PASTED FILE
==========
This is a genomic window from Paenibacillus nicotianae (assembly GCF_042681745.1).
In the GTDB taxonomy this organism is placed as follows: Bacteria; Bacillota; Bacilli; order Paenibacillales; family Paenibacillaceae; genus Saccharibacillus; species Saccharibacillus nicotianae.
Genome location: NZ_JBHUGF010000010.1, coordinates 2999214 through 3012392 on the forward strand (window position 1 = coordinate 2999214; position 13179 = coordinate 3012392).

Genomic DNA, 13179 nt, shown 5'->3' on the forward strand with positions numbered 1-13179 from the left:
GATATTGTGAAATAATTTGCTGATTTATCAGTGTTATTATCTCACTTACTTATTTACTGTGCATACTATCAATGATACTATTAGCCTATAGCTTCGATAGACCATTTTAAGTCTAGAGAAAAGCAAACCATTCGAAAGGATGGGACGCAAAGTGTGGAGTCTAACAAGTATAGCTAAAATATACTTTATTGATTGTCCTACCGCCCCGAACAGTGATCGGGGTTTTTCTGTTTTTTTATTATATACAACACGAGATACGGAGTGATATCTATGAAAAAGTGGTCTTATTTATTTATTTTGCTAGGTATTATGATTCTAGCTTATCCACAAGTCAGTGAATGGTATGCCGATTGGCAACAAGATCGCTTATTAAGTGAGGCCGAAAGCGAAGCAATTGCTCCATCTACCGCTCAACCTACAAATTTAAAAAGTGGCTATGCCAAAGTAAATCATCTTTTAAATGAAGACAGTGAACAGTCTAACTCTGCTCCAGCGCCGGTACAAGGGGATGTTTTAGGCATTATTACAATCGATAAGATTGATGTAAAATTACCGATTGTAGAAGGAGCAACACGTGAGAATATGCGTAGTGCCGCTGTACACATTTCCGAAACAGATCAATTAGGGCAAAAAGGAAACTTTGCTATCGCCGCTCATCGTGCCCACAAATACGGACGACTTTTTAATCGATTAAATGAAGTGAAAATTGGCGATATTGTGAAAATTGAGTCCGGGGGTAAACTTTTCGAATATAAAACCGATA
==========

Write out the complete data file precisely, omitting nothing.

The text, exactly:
This is a genomic window from Paenibacillus nicotianae (assembly GCF_042681745.1).
In the GTDB taxonomy this organism is placed as follows: Bacteria; Bacillota; Bacilli; order Paenibacillales; family Paenibacillaceae; genus Saccharibacillus; species Saccharibacillus nicotianae.
Genome location: NZ_JBHUGF010000010.1, coordinates 2999214 through 3012392 on the forward strand (window position 1 = coordinate 2999214; position 13179 = coordinate 3012392).

Genomic DNA, 13179 nt, shown 5'->3' on the forward strand with positions numbered 1-13179 from the left:
GATATTGTGAAATAATTTGCTGATTTATCAGTGTTATTATCTCACTTACTTATTTACTGTGCATACTATCAATGATACTATTAGCCTATAGCTTCGATAGACCATTTTAAGTCTAGAGAAAAGCAAACCATTCGAAAGGATGGGACGCAAAGTGTGGAGTCTAACAAGTATAGCTAAAATATACTTTATTGATTGTCCTACCGCCCCGAACAGTGATCGGGGTTTTTCTGTTTTTTTATTATATACAACACGAGATACGGAGTGATATCTATGAAAAAGTGGTCTTATTTATTTATTTTGCTAGGTATTATGATTCTAGCTTATCCACAAGTCAGTGAATGGTATGCCGATTGGCAACAAGATCGCTTATTAAGTGAGGCCGAAAGCGAAGCAATTGCTCCATCTACCGCTCAACCTACAAATTTAAAAAGTGGCTATGCCAAAGTAAATCATCTTTTAAATGAAGACAGTGAACAGTCTAACTCTGCTCCAGCGCCGGTACAAGGGGATGTTTTAGGCATTATTACAATCGATAAGATTGATGTAAAATTACCGATTGTAGAAGGAGCAACACGTGAGAATATGCGTAGTGCCGCTGTACACATTTCCGAAACAGATCAATTAGGGCAAAAAGGAAACTTTGCTATCGCCGCTCATCGTGCCCACAAATACGGACGACTTTTTAATCGATTAAATGAAGTGAAAATTGGCGATATTGTGAAAATTGAGTCCGGGGGTAAACTTTTCGAATATAAAACCGATA